Jim Kovacs, 71, an east side real estate agent whose jokes and pet expressions endeared him to colleagues and customers, died Monday in a Kusadasi, Turkey, hospital.
The cause of death is not known, his wife, Jane, said.
"We were on our dream vacation," his wife said.
The Oregon couple were nearing the end of a Mediterranean cruise when sniffles Mr. Kovacs developed turned into chills, fever, and, the cruise ship's medics told them, pneumonia. Aboard ship, Mr. Kovacs was given oxygen and antibiotics. At Kusadasi, on Turkey's Aegean coast, the couple were told to get off so he could enter the hospital, his wife said.
"We really begged to stay on to the next port, Athens," his wife said. The Kusadasi hospital, they were told, had a modern intensive care unit with English-speaking doctors, "which was very far from the truth," his wife said. "It was very hard to communicate."
His wife was told he'd asked for something to help him sleep, but then was notified his oxygen rate was falling.
"I saw the last few heartbeats. It was very sudden, very unexpected," his wife said. "He said the night before he felt better."
Mr. Kovacs sold residential real estate and was based at the Danberry Co. office in Oregon since the early 2000s. Earlier, he worked for the former Mohon Realty and its successors.
"He was almost like our office mascot," said Chris Hall, a Danberry vice president and manager of the Oregon and Perrysburg offices. "He was a great influence and a great personality."
Family, co-workers, and customers knew his witticisms, his signature phrases. Asked how he was, he was apt to say he was "'doing about 90 percent - not bad for a guy my age,'" his wife said, adding that some colleagues called him "Agent 90."
Those who said on parting that they were glad to see him likely heard, "I am glad you got to see me."
"He was so much fun," his wife said. "He made everybody laugh. He was great to be around.
"People liked him and trusted him," she said. "He was a very honorable man."
Mr. Kovacs had repeat business, even to the generations that followed his early customers.
"Jim was not in it for the next deal. He was long term," Mr. Hall said. "He was all about relationships and treating people right."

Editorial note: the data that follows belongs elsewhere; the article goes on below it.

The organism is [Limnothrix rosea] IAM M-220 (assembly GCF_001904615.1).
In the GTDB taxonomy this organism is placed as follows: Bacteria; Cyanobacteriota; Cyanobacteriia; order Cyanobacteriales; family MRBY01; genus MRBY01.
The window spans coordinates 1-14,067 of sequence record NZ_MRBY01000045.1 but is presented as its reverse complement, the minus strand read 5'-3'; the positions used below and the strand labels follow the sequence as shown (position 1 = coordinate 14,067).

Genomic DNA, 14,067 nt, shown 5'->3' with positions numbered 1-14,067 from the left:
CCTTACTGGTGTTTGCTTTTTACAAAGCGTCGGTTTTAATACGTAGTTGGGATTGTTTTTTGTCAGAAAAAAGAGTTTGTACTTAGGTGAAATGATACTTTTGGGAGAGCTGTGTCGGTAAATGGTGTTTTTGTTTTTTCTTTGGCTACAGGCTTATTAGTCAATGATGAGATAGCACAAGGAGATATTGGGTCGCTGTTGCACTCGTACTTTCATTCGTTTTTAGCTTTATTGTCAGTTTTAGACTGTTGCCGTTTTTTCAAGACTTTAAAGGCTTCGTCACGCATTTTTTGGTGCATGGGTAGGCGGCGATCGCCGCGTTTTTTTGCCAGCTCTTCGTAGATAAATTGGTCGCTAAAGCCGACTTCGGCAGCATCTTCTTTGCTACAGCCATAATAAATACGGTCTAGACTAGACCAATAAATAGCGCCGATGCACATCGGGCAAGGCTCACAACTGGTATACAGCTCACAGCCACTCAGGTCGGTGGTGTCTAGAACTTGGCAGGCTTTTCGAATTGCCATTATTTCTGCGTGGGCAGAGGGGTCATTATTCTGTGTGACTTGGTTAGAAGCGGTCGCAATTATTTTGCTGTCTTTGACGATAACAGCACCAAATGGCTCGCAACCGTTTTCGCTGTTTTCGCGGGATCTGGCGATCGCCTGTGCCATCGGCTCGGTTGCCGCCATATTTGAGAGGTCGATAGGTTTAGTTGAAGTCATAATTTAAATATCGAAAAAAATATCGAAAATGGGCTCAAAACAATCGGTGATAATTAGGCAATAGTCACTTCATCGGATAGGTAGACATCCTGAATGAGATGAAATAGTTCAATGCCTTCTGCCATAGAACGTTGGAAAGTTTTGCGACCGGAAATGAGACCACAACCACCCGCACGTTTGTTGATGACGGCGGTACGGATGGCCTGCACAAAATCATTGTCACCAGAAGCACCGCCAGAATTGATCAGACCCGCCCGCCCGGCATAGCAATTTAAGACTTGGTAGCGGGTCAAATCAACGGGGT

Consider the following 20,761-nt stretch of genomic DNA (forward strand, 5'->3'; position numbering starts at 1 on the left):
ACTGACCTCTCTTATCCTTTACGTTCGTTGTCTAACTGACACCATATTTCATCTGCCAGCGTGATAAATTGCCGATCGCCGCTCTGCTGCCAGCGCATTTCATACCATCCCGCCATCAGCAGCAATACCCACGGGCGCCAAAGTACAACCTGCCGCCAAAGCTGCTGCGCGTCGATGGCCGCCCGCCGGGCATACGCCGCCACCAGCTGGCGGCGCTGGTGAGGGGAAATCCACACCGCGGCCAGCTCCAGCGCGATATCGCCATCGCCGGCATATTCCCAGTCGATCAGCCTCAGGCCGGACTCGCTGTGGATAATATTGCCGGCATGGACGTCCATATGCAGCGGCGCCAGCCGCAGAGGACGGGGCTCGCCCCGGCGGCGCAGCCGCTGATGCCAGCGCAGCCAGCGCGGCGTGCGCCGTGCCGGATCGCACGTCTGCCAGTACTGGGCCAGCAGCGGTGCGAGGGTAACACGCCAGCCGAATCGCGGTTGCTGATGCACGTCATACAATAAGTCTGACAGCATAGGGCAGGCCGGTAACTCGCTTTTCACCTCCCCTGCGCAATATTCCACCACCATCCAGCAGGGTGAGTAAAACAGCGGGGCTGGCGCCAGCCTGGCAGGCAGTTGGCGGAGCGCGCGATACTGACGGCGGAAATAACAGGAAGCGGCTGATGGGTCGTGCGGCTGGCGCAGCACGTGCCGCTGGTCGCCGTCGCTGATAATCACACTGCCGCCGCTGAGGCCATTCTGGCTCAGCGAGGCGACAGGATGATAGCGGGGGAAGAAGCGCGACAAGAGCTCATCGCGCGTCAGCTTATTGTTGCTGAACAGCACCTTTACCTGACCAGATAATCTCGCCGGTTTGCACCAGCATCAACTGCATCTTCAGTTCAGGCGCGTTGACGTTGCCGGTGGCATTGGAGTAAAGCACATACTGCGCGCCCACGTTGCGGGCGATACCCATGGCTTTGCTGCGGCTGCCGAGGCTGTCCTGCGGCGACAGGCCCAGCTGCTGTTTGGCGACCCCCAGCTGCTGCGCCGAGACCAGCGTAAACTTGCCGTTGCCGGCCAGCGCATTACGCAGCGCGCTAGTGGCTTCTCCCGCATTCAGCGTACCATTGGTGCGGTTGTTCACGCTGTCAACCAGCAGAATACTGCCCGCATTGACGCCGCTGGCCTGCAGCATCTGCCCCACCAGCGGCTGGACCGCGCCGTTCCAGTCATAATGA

He formerly worked for the salvage business A. Edelstein & Son.
He was born April 24, 1939, to Sophia and Michael Kovacs and grew up in East Toledo. He was a 1957 graduate of Waite High School.
He and his hockey-playing buddies hung out at the Toledo Sports Arena, often bartering their ice resurfacing efforts in the days before machines for skate time.
He was an Army veteran and while stationed in Alaska played on a team that won the state championship there, his wife said.
His heart broke when the Sports Arena was demolished. He and his wife had their wedding reception in the Exhibit Hall. But he already had tickets to attend an upcoming Toledo Walleye hockey game.
He also was a University of Toledo football season ticket holder.
He was a former president of the Exchange Club of the Greater Maumee Bay.
Surviving are his wife, Jane, whom he married May 21, 1966; sons, Michael and Matthew Kovacs; brothers, Joe and Jerry Kovacs; and sister, Jeanette Berg.
Visitation will be from 4-8 p.m. Sunay and from 3-9 p.m. Monday in the Hoeflinger-Bolander Funeral Home, Oregon, with a Scripture service at 7 p.m. Monday. Funeral services will be at 11 a.m. Tuesday in Sacred Heart Church in East Toledo, where the body will be after 10 a.m.
The family suggests tributes to Sacred Heart Church, where he was a member; Cardinal Stritch High School, or a charity of the donor's choice.
Contact Mark Zaborney at:
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